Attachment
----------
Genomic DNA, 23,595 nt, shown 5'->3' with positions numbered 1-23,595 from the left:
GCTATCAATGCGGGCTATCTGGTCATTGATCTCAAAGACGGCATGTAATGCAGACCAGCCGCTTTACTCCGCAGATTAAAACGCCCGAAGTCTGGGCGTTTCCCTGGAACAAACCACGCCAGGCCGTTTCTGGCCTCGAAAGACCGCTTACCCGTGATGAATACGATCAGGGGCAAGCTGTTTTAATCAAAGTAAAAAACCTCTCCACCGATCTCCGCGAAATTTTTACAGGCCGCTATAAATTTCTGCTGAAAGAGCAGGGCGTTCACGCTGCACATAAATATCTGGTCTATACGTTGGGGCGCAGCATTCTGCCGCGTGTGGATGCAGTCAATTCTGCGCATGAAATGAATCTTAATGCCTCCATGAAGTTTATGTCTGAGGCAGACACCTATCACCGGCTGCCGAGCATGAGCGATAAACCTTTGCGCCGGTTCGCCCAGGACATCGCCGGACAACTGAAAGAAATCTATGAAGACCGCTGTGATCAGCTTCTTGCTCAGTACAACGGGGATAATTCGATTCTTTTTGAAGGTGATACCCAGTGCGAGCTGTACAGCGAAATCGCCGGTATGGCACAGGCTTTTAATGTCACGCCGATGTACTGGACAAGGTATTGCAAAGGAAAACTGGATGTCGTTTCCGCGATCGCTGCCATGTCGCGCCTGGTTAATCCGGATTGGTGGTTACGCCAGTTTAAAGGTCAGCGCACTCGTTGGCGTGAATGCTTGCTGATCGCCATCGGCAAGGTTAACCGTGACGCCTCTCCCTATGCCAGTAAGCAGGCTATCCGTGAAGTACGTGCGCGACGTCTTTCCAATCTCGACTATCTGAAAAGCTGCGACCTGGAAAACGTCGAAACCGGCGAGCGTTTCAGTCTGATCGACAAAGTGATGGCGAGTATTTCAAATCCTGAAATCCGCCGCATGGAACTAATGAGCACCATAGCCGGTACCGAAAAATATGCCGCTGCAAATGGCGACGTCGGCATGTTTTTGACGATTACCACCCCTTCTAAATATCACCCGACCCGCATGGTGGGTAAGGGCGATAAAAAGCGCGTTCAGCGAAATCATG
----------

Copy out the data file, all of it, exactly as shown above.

Genomic DNA, 23,595 nt, shown 5'->3' with positions numbered 1-23,595 from the left:
GCTATCAATGCGGGCTATCTGGTCATTGATCTCAAAGACGGCATGTAATGCAGACCAGCCGCTTTACTCCGCAGATTAAAACGCCCGAAGTCTGGGCGTTTCCCTGGAACAAACCACGCCAGGCCGTTTCTGGCCTCGAAAGACCGCTTACCCGTGATGAATACGATCAGGGGCAAGCTGTTTTAATCAAAGTAAAAAACCTCTCCACCGATCTCCGCGAAATTTTTACAGGCCGCTATAAATTTCTGCTGAAAGAGCAGGGCGTTCACGCTGCACATAAATATCTGGTCTATACGTTGGGGCGCAGCATTCTGCCGCGTGTGGATGCAGTCAATTCTGCGCATGAAATGAATCTTAATGCCTCCATGAAGTTTATGTCTGAGGCAGACACCTATCACCGGCTGCCGAGCATGAGCGATAAACCTTTGCGCCGGTTCGCCCAGGACATCGCCGGACAACTGAAAGAAATCTATGAAGACCGCTGTGATCAGCTTCTTGCTCAGTACAACGGGGATAATTCGATTCTTTTTGAAGGTGATACCCAGTGCGAGCTGTACAGCGAAATCGCCGGTATGGCACAGGCTTTTAATGTCACGCCGATGTACTGGACAAGGTATTGCAAAGGAAAACTGGATGTCGTTTCCGCGATCGCTGCCATGTCGCGCCTGGTTAATCCGGATTGGTGGTTACGCCAGTTTAAAGGTCAGCGCACTCGTTGGCGTGAATGCTTGCTGATCGCCATCGGCAAGGTTAACCGTGACGCCTCTCCCTATGCCAGTAAGCAGGCTATCCGTGAAGTACGTGCGCGACGTCTTTCCAATCTCGACTATCTGAAAAGCTGCGACCTGGAAAACGTCGAAACCGGCGAGCGTTTCAGTCTGATCGACAAAGTGATGGCGAGTATTTCAAATCCTGAAATCCGCCGCATGGAACTAATGAGCACCATAGCCGGTACCGAAAAATATGCCGCTGCAAATGGCGACGTCGGCATGTTTTTGACGATTACCACCCCTTCTAAATATCACCCGACCCGCATGGTGGGTAAGGGCGATAAAAAGCGCGTTCAGCGAAATCATG